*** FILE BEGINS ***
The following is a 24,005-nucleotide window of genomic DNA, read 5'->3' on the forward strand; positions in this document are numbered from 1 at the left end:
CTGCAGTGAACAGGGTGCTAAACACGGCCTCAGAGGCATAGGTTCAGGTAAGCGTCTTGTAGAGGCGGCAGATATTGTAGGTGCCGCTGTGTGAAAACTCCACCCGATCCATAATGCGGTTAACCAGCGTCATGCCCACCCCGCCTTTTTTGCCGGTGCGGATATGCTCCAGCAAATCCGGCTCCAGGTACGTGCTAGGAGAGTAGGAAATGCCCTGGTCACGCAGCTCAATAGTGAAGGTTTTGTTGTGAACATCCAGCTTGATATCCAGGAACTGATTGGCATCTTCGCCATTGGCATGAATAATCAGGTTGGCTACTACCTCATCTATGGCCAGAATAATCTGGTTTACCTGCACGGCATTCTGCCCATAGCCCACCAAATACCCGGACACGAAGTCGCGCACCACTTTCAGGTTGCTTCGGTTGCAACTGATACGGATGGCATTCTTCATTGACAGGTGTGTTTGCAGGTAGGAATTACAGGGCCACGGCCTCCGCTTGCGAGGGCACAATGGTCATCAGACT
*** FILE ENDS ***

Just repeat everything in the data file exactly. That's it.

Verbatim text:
The following is a 24,005-nucleotide window of genomic DNA, read 5'->3' on the forward strand; positions in this document are numbered from 1 at the left end:
CTGCAGTGAACAGGGTGCTAAACACGGCCTCAGAGGCATAGGTTCAGGTAAGCGTCTTGTAGAGGCGGCAGATATTGTAGGTGCCGCTGTGTGAAAACTCCACCCGATCCATAATGCGGTTAACCAGCGTCATGCCCACCCCGCCTTTTTTGCCGGTGCGGATATGCTCCAGCAAATCCGGCTCCAGGTACGTGCTAGGAGAGTAGGAAATGCCCTGGTCACGCAGCTCAATAGTGAAGGTTTTGTTGTGAACATCCAGCTTGATATCCAGGAACTGATTGGCATCTTCGCCATTGGCATGAATAATCAGGTTGGCTACTACCTCATCTATGGCCAGAATAATCTGGTTTACCTGCACGGCATTCTGCCCATAGCCCACCAAATACCCGGACACGAAGTCGCGCACCACTTTCAGGTTGCTTCGGTTGCAACTGATACGGATGGCATTCTTCATTGACAGGTGTGTTTGCAGGTAGGAATTACAGGGCCACGGCCTCCGCTTGCGAGGGCACAATGGTCATCAGACT